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Spine J. 2006 Nov-Dec;6(6 Suppl):268S-273S.

Surgical management of cervical myelopathy dealing with the cervical-thoracic junction.

Author information

1
Cleveland Clinic Spine Institute, The Cleveland Clinic Foundation, 9500 Euclid Avenue, S80, Cleveland, OH 44195, USA.

Abstract

BACKGROUND CONTEXT:

The treatment of compressive cervical myelopathy is, in general, a surgical endeavor. Surgery involves decompression, often with an accompanying fusion with stabilization. The length of the fusion can vary and the decision regarding length of fusion is not always clear.

PURPOSE:

This study explores the fundamental principles regarding the length of fusion at the cervicothoracic junction.

STUDY DESIGN/SETTING:

A review of the literature regarding the anatomy and biomechanics of the cervicothoracic region is provided. Surgical approaches and indications for cervicothoracic junction region fusions are discussed. Fundamental guidelines for the decision-making process are provided.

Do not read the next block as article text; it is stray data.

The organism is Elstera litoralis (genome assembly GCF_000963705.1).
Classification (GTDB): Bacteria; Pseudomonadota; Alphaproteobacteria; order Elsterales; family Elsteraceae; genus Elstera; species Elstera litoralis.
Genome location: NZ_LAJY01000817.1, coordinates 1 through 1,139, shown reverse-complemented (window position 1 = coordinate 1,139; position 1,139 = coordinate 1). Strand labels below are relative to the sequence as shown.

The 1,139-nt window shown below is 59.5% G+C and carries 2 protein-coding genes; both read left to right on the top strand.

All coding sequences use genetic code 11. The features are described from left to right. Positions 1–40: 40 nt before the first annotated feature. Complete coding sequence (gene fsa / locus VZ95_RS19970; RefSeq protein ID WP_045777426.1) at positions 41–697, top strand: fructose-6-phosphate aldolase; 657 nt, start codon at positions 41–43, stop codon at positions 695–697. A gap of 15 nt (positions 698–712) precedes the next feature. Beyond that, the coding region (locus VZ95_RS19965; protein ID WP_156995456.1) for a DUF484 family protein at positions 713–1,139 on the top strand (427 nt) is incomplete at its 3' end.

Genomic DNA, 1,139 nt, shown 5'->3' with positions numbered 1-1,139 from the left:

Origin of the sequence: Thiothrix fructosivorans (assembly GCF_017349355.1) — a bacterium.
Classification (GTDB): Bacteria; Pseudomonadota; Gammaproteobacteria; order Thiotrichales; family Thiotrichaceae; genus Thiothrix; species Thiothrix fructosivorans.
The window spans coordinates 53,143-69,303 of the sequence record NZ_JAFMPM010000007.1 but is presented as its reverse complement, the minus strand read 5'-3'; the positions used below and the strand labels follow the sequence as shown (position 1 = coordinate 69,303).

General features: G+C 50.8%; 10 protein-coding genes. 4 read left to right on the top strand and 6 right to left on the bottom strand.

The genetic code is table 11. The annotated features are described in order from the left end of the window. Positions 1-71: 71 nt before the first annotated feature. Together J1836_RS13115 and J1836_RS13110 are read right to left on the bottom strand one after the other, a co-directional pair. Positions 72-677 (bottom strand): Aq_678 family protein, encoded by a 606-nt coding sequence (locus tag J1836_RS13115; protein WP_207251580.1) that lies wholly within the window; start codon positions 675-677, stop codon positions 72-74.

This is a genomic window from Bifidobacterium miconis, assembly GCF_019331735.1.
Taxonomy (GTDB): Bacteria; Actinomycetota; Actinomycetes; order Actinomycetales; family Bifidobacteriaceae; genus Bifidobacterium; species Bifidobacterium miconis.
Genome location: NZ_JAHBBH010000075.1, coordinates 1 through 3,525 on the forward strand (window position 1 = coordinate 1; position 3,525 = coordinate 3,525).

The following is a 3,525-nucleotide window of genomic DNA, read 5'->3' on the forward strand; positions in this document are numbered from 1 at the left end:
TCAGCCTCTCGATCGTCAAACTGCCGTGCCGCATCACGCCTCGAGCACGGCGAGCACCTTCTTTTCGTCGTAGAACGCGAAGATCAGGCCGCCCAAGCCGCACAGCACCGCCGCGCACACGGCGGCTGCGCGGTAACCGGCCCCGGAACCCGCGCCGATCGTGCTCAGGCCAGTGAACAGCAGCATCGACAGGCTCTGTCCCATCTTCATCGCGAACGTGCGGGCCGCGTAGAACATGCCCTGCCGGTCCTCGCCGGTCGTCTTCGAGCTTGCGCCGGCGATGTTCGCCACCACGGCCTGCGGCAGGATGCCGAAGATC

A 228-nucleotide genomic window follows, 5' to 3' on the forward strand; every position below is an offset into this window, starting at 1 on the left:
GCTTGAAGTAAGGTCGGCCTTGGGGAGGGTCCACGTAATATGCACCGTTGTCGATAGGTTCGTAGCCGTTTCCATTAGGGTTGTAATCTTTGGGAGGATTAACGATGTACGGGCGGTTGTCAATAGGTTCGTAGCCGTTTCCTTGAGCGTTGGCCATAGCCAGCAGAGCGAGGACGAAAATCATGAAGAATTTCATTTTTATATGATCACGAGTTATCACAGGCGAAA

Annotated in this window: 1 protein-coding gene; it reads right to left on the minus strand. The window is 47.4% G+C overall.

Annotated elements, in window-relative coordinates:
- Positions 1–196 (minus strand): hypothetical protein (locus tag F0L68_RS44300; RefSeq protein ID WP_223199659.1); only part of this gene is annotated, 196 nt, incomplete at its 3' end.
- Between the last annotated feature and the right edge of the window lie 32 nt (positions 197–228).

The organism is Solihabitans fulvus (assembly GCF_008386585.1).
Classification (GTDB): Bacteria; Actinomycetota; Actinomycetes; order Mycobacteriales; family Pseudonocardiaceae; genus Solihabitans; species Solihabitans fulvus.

CONCLUSION:

The cervicothoracic region is a biomechanically complex region. Although there is little biomechanical data indicating the appropriate length of fusion, several fundamental guidelines may be followed to reduce the incidence of construct failure. A long fusion should not end at an apical vertebra nor at the cervicothoracic junction. Long cervical fusions should be extended to traverse the cervicothoracic junction to a neutral vertebra.

PMID:
17097546
DOI:
10.1016/j.spinee.2006.05.008
[Indexed for MEDLINE]

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